The Laboratory for Dendrogeomorphology of the Geological Institute of the University of Bern reconstructs geomorphological processes such as flooding, rock falls, avalanches and erosion through the analysis of annual tree-trunk rings. Major geomorphological events leave clearly visible traces in the rings of tree trunks. The findings of analyses of past events can be used in analysing the risks of future events. In the best cases, it is even possible to recognise imminent natural disasters in the early stages and to develop preventive measures for protection. The laboratory in Bern is the largest of its kind in the world and has already built up a wealth of international experience. In this research project, it is involved as a partner with the Polish Academy of Sciences and the University of Silesia, Poland.

Research co-operation means sharing knowledge

Dr Markus Stoffel, head of the Laboratory for Dendrogeomorphology in Bern, describes the co-operation with the Polish partner as very good and also sees it as beneficial for his institute. The Polish Academy of Sciences has a lot of experience in the field known as “flood dynamics”. This expression focuses on driftwood, which can exacerbate flooding when for example it accumulates under bridges to form dams.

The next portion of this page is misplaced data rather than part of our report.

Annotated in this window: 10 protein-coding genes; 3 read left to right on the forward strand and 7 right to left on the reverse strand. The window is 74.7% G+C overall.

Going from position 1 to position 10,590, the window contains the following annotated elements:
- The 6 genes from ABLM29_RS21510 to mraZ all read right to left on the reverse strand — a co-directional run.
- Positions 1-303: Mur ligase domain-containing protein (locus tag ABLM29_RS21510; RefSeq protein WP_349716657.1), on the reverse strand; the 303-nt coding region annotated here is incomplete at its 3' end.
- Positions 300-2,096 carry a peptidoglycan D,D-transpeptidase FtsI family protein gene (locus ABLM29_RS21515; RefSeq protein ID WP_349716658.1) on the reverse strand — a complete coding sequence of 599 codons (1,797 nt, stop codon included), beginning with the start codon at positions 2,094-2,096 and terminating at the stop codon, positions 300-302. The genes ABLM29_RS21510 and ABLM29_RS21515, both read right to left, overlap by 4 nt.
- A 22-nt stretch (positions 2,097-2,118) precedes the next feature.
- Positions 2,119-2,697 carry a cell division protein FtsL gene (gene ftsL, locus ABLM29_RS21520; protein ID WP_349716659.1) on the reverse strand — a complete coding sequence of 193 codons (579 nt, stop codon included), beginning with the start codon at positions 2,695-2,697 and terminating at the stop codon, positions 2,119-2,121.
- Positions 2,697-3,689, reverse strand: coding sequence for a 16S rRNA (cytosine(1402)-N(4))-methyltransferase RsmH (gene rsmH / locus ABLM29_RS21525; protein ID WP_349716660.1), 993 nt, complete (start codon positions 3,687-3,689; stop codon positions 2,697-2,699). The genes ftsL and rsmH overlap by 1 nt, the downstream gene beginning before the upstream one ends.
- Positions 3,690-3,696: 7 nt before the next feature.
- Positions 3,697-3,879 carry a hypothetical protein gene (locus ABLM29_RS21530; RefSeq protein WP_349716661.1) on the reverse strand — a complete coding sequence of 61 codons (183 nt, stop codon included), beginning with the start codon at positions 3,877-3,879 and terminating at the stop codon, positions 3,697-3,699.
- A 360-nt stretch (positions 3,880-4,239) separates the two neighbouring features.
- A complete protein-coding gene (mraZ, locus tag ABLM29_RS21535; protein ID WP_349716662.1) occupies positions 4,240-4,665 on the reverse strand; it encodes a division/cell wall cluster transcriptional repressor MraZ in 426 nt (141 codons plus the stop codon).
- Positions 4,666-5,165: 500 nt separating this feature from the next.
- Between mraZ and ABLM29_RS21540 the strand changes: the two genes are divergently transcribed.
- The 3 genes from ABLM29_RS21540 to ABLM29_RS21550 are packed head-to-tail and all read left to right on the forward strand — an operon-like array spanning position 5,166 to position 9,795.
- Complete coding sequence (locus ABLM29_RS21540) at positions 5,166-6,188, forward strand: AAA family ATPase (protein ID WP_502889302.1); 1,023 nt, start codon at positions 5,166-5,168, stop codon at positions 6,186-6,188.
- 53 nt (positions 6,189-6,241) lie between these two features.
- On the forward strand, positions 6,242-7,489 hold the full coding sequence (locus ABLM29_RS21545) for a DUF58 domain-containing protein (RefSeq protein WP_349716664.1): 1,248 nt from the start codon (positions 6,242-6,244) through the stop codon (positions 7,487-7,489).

The project, which has a budget of approximately CHF 900,000, began in August 2011 and will last until 2016. Further co-operation is planned between the Laboratory for Dendrogeomorphology in Bern and Academy of Sciences of the University of Silesia after the project has been completed.

Climatic changes of the past are a key to the futur

Methods using the history of climate are also being used by the Oeschger Centre for Climate Research of the University of Bern. The Polish side comprises a network of five universities and the Polish Academy of Sciences headed by the University of Danzig. Their combined research is expected to develop knowledge on climate change over the last thousand years in Poland. Sediment taken from lakes in Poland provides an archive on climate for the research team whose aim is to compile the most precise findings possible on the causes and effects of past and present climate changes, and in this way reduce uncertainties concerning the future climate in Poland and in Europe in general.

The project will last from August 2011 to June 2015 and has a budget of just under one million Swiss francs. According to Professor Martin Grosjean of the Oeschger Centre in Bern, the idea of co-operation with the Polish partner has existed for more than ten years. Only in 2008, and in knowledge of the Swiss-Polish research programme, was it possible to make the idea reality.